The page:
What is Asthma?

Asthma is a disease of the lungs. When you have asthma, the airways are very sensitive to many things in the air. The airways may get smaller when you are around things that trigger your asthma. This is called a flare-up.

What happens during an asthma flare-up?

Asthma can be very serious. Breathing problems that start out mild can turn deadly. Three main things happen during an asthma flare-up that can make it hard to breathe:
  • The airways swell and they become smaller.
  • The airways fill with mucus.
  • The muscles around the airway tighten and squeeze the airways making them smaller.

Asthma flare-ups begin with swelling in the airways. Asthma flare-ups or serious attacks can happen if the swelling is not treated. Taking medicines to control the swelling can prevent an asthma flare-up. Medicines that treat the swelling must be used every day. Follow the Asthma Action Plan that your doctor gives you.

Can asthma be cured?

The good news is that asthma can be controlled. There is no medicine that can cure asthma. Asthma symptoms often improve as children get older. However, this may take a long time.

Warning signs

Most asthma flare-ups start slowly. You may notice small changes in your child’s body before a flare-up. Changes include:
  • runny or stuffy nose
  • sneezing
  • itchy or watery eyes
  • itchy or sore throat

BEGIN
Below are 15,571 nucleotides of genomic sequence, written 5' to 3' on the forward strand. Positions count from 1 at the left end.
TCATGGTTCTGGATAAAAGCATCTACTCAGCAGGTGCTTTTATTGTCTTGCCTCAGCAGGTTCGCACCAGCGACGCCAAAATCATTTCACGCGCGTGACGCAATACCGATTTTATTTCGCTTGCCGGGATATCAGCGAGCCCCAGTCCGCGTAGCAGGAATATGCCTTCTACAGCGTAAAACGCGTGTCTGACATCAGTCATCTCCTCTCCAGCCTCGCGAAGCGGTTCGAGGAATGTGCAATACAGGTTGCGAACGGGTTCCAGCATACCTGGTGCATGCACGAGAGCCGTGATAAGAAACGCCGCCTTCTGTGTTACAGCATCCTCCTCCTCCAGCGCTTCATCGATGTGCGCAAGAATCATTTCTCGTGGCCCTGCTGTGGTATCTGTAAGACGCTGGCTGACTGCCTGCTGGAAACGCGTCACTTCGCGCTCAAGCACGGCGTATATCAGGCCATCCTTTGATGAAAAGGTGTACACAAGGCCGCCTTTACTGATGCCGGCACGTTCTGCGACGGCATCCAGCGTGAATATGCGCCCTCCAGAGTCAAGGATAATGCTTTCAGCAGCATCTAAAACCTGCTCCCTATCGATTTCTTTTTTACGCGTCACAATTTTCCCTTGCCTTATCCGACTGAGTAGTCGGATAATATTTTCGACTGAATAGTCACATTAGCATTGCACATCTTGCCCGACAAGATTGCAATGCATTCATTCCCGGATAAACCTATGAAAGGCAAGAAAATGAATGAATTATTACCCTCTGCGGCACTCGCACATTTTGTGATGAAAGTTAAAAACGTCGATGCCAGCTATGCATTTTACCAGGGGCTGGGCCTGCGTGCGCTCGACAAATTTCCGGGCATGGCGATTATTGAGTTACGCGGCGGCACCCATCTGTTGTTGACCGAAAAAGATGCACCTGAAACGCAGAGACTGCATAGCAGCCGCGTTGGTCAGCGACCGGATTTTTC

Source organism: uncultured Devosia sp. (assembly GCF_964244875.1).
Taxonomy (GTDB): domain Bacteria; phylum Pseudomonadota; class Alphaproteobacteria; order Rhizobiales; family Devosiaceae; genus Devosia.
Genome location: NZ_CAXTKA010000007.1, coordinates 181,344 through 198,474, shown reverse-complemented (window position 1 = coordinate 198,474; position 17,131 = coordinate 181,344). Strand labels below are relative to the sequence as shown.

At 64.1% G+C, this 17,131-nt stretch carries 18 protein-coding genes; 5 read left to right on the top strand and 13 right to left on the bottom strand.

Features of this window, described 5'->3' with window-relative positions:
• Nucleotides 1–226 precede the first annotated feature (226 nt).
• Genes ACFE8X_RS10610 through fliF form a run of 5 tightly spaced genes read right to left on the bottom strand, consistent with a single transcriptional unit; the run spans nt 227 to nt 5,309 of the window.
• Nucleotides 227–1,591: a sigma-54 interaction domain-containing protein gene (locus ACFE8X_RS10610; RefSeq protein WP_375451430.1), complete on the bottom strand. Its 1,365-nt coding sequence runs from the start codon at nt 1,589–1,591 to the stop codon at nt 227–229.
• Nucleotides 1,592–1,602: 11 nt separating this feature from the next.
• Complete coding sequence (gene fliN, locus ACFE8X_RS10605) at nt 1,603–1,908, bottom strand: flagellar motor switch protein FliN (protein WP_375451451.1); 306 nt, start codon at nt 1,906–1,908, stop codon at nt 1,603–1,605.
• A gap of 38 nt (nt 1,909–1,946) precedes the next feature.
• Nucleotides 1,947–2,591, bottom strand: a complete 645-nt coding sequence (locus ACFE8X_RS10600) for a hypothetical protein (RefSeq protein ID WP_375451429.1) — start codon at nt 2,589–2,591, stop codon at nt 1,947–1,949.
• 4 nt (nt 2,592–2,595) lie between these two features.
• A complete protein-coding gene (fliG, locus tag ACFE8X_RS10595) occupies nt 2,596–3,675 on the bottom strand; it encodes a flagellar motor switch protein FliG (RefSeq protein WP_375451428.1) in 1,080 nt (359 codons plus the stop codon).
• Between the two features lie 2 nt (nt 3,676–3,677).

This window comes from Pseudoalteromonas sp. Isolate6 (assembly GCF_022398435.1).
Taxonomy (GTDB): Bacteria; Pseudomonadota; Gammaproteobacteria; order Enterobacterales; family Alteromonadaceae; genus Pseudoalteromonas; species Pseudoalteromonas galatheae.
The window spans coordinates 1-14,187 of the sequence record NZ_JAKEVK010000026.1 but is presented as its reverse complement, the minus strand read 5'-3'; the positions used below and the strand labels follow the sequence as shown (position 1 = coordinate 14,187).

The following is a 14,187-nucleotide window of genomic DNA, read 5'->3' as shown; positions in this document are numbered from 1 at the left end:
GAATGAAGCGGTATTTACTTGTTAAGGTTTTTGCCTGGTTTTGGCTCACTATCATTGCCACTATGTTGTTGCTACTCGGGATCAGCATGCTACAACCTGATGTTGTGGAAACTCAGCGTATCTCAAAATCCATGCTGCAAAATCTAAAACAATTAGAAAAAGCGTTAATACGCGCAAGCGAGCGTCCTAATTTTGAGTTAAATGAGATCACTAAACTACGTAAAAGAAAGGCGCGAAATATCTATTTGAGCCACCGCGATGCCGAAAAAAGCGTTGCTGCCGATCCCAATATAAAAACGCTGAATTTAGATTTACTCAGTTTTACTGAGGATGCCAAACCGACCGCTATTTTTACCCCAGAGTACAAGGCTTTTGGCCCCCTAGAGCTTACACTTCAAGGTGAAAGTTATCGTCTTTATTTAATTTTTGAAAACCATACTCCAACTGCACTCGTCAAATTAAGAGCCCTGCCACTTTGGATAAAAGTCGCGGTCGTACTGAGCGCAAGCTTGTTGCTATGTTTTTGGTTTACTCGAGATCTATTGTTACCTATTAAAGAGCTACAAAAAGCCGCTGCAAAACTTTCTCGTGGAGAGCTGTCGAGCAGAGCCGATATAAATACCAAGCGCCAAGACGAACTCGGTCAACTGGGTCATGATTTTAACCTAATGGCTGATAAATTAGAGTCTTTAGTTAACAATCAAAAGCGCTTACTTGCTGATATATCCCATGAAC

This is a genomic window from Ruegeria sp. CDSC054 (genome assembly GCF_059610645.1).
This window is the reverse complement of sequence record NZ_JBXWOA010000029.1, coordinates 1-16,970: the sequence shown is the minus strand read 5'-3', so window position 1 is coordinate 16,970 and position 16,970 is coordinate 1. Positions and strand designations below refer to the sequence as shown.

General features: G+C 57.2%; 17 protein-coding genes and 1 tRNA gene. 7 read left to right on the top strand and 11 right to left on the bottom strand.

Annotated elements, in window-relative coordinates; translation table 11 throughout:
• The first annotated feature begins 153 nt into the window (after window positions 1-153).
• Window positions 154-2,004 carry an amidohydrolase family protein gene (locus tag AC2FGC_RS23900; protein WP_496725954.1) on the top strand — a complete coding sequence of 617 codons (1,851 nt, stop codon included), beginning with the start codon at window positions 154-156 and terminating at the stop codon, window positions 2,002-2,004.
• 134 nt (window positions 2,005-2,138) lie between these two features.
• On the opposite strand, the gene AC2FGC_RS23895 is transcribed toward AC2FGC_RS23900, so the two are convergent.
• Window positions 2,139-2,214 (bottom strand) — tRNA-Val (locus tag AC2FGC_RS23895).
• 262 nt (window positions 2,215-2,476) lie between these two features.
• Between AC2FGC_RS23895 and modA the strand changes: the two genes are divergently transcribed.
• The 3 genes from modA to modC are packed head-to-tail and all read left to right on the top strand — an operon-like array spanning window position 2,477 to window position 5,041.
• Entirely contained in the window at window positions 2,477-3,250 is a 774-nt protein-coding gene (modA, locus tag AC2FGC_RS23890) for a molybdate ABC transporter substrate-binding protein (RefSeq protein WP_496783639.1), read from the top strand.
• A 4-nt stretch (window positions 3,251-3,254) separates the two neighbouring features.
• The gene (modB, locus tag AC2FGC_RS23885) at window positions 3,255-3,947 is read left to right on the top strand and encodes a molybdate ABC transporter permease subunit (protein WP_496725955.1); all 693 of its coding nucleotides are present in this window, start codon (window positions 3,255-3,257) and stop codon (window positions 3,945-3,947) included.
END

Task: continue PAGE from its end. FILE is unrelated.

• tiredness

Many things can cause an asthma flare-up. They are called triggers. Know your child’s asthma triggers and avoid them.

Time to start rescue medicine

  • Coughing
  • Wheezing
  • Noisy breathing
  • Chest tightness
  • Fast breathing
  • For very young children, grunting during sucking or feeding, fussiness, or unusual tiredness

Call your doctor

Rescue medicine didn’t help or isn’t lasting 4 hours:
  • Coughing continues
  • Wheezing increases
  • Vomiting after cough
  • Chest tightness
  • Fast breathing continues

Danger signs – Go to the E.R. or call 911!

Rescue medicine has been given but your child is having the following symptoms:
  • Lips and fingernails turn grey or blue
  • Breathing hard and fast (gasping)
  • Nose opens wide when breathing
  • Ribs and neck muscles show when breathing
  • Hard to talk, walk, eat or drink due to being short of breath

What to do during an asthma flare-up

Tell your child to:
  • Tell an adult (parent, teacher, school nurse, coach, or babysitter) when having trouble breathing.
  • Follow the Asthma Action Plan.
  • Take the rescue medicine as directed by the doctor.
  • Relax. Stay calm and try to breathe slowly and deeply.

Talk to your doctor about when you might need to stay home from work or school.

Your doctor may say it is OK to go to school or work if you:

  • Have a stuffy nose but no wheezing, fever or sinus pain
  • Have a little wheezing that goes away after you use your rescue medicine
  • Are able to do normal activities
  • Can breathe without extra effort

Your doctor may suggest that you stay home when you:

  • Have a fever
  • Have a bad cold
  • Wheeze, cough, are short of breath, or your chest feels tight an hour after taking rescue medicine
  • Feel too weak to do normal activities
  • Are breathing hard or very fast